By Fr. Lazar Arasu SDB
The sight of beautifully (rather seductively) decorated flower girls who are children below eight years and girls in pre-teens who are hyper sexualized in clothing and cosmetics are a common sights in Ugandan weddings and Kwanjula (betrothal-Introduction ceremonies). Are we aware that it is a form of violence against girls and young women? It is a clear sign of objectification of girls with a strong sexual undertones. It is consciously and unconsciously promoted by the media and the advertising industry. Unfortunately, it is fast becoming a social norm in Uganda today. Often, we forget that objectification of girls in media is always linked to violence against girls and women. Sexualisation and objectification of girls in the media and further enacted in our cultural and social scene expose girls and young women as sexual objects. They create a belief in our unconscious minds that girls are sexual objects. Examining various media and our social behaviour, the findings prove that girls are often portrayed in a sexual manner more often than boys; dressed in revealing clothing and with bodily postures or facial expressions that imply sexual readiness. Pushing minor girls into adult life and behaviour is a clear form of child abuse and violence.
The prevalence of Sexualisation and objectification of girls is evident when: a person’s value comes only from his or her sexual appeal or behaviour, to the exclusion of other basic human values; a person is held to a standard that equates physical attractiveness (in a narrow sense) with being “sexy”; a person is made into a thing for others’ sexual use; and sexuality is inappropriately imposed upon the person. Unfortunately, many forms of Beauty Contests and other modelling activities directly and indirectly promote this way of thinking and acting. This pushes girls to the chronic attention for their physical appearance, restricts their physical movements, negative attitude to their body, creates anxiety, addiction to fashion and affects healthy relationships with others and an obstacle towards a healthy intimacy.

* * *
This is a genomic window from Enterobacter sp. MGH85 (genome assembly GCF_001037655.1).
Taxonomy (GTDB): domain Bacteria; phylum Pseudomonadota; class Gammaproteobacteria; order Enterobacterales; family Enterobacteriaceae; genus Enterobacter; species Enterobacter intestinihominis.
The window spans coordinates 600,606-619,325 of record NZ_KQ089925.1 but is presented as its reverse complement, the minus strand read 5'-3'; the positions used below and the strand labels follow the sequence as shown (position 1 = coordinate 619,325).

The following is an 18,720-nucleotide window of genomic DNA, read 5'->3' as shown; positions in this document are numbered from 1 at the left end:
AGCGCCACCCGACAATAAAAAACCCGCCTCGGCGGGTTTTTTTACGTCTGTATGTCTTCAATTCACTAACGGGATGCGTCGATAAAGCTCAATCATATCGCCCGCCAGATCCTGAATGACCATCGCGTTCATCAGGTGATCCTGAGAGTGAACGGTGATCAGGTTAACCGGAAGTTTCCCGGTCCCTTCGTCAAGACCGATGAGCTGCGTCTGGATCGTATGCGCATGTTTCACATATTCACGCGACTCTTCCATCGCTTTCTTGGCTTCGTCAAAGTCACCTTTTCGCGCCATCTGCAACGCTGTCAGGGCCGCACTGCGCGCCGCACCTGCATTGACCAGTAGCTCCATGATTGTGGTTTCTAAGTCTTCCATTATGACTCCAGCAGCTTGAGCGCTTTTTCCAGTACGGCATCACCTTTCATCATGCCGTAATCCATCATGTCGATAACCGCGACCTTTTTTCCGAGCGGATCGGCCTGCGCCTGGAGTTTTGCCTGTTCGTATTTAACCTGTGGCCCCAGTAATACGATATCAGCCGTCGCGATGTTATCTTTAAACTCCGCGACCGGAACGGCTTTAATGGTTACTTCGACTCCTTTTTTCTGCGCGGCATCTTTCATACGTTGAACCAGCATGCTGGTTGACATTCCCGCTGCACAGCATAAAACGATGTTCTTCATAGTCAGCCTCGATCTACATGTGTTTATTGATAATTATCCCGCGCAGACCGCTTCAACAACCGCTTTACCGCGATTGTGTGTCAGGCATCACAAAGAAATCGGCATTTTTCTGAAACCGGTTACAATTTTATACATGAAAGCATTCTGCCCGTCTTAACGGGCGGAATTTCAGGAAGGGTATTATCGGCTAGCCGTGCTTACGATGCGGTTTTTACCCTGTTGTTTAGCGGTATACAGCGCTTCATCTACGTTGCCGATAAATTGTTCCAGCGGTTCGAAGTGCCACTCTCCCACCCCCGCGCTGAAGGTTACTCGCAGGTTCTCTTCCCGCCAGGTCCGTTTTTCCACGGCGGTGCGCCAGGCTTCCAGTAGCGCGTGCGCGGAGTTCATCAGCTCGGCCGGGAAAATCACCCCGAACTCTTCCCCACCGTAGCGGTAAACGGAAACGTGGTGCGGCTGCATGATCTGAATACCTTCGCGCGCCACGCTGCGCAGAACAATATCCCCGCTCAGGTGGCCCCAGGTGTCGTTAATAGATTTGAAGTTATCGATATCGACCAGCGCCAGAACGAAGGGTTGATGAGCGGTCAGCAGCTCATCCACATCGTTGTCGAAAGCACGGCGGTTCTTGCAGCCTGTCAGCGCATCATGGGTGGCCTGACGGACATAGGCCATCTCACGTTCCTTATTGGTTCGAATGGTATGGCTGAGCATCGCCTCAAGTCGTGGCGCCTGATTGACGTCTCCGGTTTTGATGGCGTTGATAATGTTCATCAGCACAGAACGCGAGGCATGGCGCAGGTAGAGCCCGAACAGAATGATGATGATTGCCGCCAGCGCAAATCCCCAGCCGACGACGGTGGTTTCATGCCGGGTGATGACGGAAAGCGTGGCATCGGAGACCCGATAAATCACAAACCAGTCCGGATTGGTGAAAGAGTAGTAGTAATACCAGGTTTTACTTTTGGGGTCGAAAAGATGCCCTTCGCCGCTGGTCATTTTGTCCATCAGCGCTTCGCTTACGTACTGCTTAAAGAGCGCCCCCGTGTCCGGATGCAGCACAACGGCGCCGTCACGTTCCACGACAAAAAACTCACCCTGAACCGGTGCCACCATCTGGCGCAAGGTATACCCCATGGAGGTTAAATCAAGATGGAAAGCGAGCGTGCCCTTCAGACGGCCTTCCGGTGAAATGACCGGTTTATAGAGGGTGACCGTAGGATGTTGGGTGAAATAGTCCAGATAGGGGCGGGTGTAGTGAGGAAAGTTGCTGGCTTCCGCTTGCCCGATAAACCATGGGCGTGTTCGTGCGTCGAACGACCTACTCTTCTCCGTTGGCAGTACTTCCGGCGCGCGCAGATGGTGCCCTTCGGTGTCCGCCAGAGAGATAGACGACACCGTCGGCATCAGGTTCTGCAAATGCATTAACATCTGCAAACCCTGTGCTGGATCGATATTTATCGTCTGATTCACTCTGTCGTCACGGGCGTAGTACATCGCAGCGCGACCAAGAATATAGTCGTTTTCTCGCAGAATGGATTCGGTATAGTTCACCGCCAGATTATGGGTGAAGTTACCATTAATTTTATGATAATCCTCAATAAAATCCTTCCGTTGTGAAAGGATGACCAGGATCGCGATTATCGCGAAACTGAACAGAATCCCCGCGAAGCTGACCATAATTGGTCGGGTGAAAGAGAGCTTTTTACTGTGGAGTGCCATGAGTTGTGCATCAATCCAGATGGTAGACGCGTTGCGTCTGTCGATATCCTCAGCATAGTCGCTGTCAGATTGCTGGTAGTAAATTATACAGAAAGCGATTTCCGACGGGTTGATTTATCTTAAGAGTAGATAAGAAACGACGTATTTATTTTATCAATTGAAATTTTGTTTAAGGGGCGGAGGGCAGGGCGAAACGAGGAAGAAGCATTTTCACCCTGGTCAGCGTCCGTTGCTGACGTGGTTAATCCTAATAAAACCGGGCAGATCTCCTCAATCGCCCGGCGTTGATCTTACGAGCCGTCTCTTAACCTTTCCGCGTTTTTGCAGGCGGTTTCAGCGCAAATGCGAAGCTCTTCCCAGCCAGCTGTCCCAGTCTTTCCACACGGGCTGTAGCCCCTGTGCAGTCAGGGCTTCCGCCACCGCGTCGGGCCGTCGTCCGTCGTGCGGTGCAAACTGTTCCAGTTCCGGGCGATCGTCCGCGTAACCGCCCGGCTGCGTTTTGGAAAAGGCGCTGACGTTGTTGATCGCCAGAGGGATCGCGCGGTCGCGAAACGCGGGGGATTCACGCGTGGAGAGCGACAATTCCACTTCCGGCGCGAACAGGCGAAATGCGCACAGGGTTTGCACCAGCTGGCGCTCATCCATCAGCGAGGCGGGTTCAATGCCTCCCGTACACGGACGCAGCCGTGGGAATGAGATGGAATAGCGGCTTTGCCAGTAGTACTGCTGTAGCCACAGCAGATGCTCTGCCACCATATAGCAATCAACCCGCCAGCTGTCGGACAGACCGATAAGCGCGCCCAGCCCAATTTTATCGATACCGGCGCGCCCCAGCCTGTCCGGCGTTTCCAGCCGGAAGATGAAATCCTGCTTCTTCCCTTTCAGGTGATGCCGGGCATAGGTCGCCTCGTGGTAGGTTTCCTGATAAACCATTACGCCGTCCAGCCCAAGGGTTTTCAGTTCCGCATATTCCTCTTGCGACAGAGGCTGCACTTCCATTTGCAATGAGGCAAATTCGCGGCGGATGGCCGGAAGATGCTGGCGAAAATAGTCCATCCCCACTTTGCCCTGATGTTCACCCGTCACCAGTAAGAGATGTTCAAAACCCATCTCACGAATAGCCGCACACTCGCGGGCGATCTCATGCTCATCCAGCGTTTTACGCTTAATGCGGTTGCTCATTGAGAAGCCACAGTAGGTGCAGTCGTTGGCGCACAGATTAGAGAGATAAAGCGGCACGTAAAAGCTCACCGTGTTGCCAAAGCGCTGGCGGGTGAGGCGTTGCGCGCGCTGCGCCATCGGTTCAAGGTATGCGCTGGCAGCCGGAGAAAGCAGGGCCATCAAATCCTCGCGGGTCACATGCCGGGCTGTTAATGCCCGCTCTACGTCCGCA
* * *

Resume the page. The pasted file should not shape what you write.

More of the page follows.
For economic gains, media and advertisement industry create lots of false myth on beauty and appearance. Aspects of human sexuality is often exploited for economic gains and it affects the wellbeing of women starting from a very young age. Psychological surveys reveal that as few as only 11% of young girls agree that they are beautiful. This feeling of low self-esteem make girls avoid participation in activities that are important for their education and personal growth. For example, in Japan, one in three 6-year-olds experience low body confidence. In Australia, girls consider body image as one of their top three concerns in life. In the USA, 81% of girls are worried that they are fat and in Brazil, over 100,000 girls and young women go for cosmetic surgery. It would be interesting to take such surveys in Uganda and East Africa to diagnose the social problems affecting our young women.
Violence against women such as defilement, rape, trafficking of women and rampant killing of young women and not forgetting child marriage, teenage pregnancy and abortion are directly or indirectly related to sexual objectification of girls. It contributes to harmful gender stereotypes that normalize violence against the fairer sex. We should also remember that these stereotypes are not only harmful for girls, but for boys as well. Boys are made to see how their bodies are portrayed in relation to girls and learn to believe success or attractiveness is tied to dominance, power and aggression. Organization such as Violence Against Children Survey (VACS) and UNICEF approximately estimate that at least 60,000 adolescent girls die each year in the world as a result of violence and about 120 million girls in the world become victims of rape or forced sexual acts. Various statistics prove that several African countries lead in abuse and disrespect of young women in the world. This is heightened by certain unevaluated cultural ethos and behaviour.
Solutions need to be sought before it is late. Educational institutions, families and other social institutions need to educate young people on the value of self-pride, self-identity, self-esteem and right attitude to human body and sexuality towards the integral formation of young people. This education can be given through community mobilization, informed use of media, awareness campaigns, well thought-out guidance and counselling and other initiatives to reduce violence and gender inequality which will make the society a safer place for the youth, especially girls. Emancipated youth can build a society that is ethical, safe, healthy and productive.
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